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Renewable energy science fair project:
The effect of water depth on wave speed and energy generated




Project Information
Title: Find out if the depth of water affects wave speed that affects the power of ocean waves as a renewable source of energy
Subject: Renewable Energy
Subcategory: Water Energy
Grade level: Primary School - Grades K-3
Academic Level: Ordinary
Project Type: Experimental
Cost: Low
Awards: 2nd Place (Magna Cum Laude), Canada Wide Virtual Science Fair ($40)
Affiliation: Canada Wide Virtual Science Fair
Year: 2013
Materials: Stream tray, water, stopwatch, ruler
Description: The stream tray is filled with water to a depth of 1 cm. Then the tray is dropped from a height of 10 cm making a wave. Using the stopwatch the time the wave travels the distance of the tray is recorded. The experiment is repeated with different water depths.
Link: http://www.virtualsciencefair.org/2013/guar13l
Short Background

Wave power and depth of water

Wave power means the use of ocean surface waves and the capture of that energy to do useful work - including electricity generation, desalination, and the pumping of water (into reservoirs). It makes use of the kinetic energy of the waves that are driven by the wind.

Power from ocean surface wave motion might produce much more energy than tides. It has been tested that it is possible to produce energy from waves, particularly in Scotland in the UK. But the technology is not as well developed as other renewable energy such as wind power or solar power.

Wave energy is the transport of energy by ocean surface waves, and the capture of that energy to do useful work for example, electricity generation, water desalination, or the pumping of water (into reservoirs). Machinery able to exploit wave power is generally known as a wave energy converter (WEC).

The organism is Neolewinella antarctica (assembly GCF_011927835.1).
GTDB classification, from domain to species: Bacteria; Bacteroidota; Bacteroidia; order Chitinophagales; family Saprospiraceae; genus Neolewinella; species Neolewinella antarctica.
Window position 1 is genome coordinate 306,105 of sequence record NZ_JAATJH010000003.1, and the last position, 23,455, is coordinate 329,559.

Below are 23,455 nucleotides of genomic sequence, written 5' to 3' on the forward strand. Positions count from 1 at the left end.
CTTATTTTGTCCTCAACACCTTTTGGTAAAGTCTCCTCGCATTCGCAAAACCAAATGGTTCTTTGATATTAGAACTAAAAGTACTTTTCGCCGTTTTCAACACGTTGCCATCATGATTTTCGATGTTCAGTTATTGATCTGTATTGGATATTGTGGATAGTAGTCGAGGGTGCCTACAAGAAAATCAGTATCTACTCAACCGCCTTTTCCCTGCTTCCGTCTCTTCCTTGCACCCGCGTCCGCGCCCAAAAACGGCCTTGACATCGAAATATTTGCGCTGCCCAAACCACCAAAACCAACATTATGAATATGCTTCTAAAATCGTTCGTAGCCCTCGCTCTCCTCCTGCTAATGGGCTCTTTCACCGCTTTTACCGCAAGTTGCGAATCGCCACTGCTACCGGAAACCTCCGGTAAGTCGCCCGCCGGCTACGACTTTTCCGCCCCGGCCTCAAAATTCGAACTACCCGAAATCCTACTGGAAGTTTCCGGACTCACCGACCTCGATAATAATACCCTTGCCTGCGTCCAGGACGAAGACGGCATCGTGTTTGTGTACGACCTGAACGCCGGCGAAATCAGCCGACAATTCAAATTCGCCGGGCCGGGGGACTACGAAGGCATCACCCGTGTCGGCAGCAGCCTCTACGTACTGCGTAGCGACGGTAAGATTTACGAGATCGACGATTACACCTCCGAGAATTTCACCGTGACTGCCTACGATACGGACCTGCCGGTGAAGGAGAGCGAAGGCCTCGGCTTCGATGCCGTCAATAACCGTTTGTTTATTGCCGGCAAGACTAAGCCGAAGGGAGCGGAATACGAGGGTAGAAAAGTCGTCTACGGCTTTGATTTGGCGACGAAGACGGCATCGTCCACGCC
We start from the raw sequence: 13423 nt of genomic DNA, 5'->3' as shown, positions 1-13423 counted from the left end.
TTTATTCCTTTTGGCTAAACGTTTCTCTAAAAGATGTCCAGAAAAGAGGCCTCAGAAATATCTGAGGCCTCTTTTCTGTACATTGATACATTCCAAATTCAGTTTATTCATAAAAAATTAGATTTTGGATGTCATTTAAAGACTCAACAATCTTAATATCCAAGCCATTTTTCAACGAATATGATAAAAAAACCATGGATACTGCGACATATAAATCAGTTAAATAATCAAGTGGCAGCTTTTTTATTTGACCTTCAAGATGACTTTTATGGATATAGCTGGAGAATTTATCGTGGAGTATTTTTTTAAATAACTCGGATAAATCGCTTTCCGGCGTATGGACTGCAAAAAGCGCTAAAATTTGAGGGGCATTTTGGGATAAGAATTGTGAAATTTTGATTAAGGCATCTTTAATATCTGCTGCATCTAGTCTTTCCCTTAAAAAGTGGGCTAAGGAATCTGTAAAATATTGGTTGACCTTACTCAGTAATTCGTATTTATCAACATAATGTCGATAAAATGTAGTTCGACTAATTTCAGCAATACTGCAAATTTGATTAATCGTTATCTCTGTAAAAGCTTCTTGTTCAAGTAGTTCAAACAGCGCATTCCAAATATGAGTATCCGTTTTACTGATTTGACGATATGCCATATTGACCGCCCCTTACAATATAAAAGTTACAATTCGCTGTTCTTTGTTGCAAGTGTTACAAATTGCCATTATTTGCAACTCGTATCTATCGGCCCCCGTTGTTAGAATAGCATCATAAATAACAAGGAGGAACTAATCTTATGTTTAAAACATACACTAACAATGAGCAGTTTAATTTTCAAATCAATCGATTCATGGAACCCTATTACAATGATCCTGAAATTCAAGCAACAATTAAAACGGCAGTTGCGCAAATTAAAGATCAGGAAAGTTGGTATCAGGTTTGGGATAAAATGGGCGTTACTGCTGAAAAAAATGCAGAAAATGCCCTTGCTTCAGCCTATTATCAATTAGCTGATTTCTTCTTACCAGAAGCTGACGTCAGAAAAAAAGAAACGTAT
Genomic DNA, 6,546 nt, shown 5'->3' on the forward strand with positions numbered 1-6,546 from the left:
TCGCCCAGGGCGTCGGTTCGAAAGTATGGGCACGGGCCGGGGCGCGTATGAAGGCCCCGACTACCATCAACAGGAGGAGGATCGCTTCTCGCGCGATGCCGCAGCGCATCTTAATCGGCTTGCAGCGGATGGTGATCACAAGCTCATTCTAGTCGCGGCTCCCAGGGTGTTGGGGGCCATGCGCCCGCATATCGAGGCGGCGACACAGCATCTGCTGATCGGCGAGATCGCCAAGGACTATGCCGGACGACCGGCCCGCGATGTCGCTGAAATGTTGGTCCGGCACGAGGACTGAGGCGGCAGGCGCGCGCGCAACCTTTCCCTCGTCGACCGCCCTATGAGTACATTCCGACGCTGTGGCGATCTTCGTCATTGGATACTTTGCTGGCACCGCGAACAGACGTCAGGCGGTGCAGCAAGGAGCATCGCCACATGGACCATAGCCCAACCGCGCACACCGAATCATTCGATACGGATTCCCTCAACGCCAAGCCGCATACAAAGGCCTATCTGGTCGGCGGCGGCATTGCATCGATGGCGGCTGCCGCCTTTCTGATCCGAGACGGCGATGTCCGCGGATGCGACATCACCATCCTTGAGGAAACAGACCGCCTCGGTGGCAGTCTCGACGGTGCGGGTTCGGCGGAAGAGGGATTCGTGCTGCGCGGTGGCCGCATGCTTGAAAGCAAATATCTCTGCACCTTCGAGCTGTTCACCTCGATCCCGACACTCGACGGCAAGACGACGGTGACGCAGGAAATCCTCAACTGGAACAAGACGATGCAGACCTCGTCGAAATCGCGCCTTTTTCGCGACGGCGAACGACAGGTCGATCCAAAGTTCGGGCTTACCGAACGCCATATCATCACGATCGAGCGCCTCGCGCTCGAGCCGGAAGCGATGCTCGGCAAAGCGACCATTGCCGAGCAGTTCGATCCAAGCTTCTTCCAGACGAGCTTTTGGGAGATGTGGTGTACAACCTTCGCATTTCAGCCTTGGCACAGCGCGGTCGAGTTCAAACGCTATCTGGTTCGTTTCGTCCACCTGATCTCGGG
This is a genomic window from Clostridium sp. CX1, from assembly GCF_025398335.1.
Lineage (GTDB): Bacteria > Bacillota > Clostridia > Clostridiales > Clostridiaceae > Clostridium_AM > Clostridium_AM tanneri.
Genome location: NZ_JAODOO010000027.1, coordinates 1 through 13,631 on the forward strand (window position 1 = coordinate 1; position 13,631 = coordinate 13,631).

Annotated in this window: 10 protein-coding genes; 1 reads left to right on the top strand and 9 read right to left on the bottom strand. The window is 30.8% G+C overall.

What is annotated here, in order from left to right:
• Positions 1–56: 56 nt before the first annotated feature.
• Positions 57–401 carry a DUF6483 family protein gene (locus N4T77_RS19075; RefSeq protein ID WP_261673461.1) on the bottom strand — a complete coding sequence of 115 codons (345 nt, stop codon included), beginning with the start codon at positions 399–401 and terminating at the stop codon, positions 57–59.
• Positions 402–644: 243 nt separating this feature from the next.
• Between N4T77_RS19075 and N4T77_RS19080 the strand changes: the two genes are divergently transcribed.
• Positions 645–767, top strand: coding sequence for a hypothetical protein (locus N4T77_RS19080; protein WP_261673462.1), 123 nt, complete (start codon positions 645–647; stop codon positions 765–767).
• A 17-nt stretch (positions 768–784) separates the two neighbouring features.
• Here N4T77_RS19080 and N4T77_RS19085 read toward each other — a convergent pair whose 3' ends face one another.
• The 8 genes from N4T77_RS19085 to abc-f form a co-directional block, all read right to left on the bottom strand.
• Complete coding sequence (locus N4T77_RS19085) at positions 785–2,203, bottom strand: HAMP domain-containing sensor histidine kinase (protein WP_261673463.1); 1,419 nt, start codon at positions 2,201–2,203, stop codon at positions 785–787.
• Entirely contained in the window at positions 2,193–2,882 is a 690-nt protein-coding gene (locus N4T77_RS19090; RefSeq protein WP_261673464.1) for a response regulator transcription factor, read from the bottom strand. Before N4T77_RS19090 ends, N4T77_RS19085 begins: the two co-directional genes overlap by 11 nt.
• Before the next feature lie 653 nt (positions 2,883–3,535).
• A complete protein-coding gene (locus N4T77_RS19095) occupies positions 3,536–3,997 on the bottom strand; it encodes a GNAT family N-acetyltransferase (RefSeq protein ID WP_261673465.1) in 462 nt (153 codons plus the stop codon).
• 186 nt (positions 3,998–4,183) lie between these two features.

Waves are generated by wind passing over the surface of the sea. As long as the waves propagate slower than the wind speed just above the waves, there is an energy transfer from the wind to the waves. Both air pressure differences between the upwind and the lee side of a wave crest, as well as friction on the water surface by the wind, making the water to go into the shear stress causes the growth of the waves.

Wave height is determined by wind speed, the duration of time the wind has been blowing, fetch (the distance over which the wind excites the waves) and by the depth and topography of the seafloor (which can focus or disperse the energy of the waves). A given wind speed has a matching practical limit over which time or distance will not produce larger waves. When this limit has been reached the sea is said to be "fully developed".

In general, larger waves are more powerful but wave power is also determined by wave speed, wavelength, and water density.

Oscillatory motion is highest at the surface and diminishes exponentially with depth. However, for standing waves (clapotis) near a reflecting coast, wave energy is also present as pressure oscillations at great depth, producing microseisms. These pressure fluctuations at greater depth are too small to be interesting from the point of view of wave power.

See also: http://en.wikipedia.org/wiki/Wave_power

Source: Wikipedia (All text is available under the terms of the GNU Free Documentation License and Creative Commons Attribution-ShareAlike License.)

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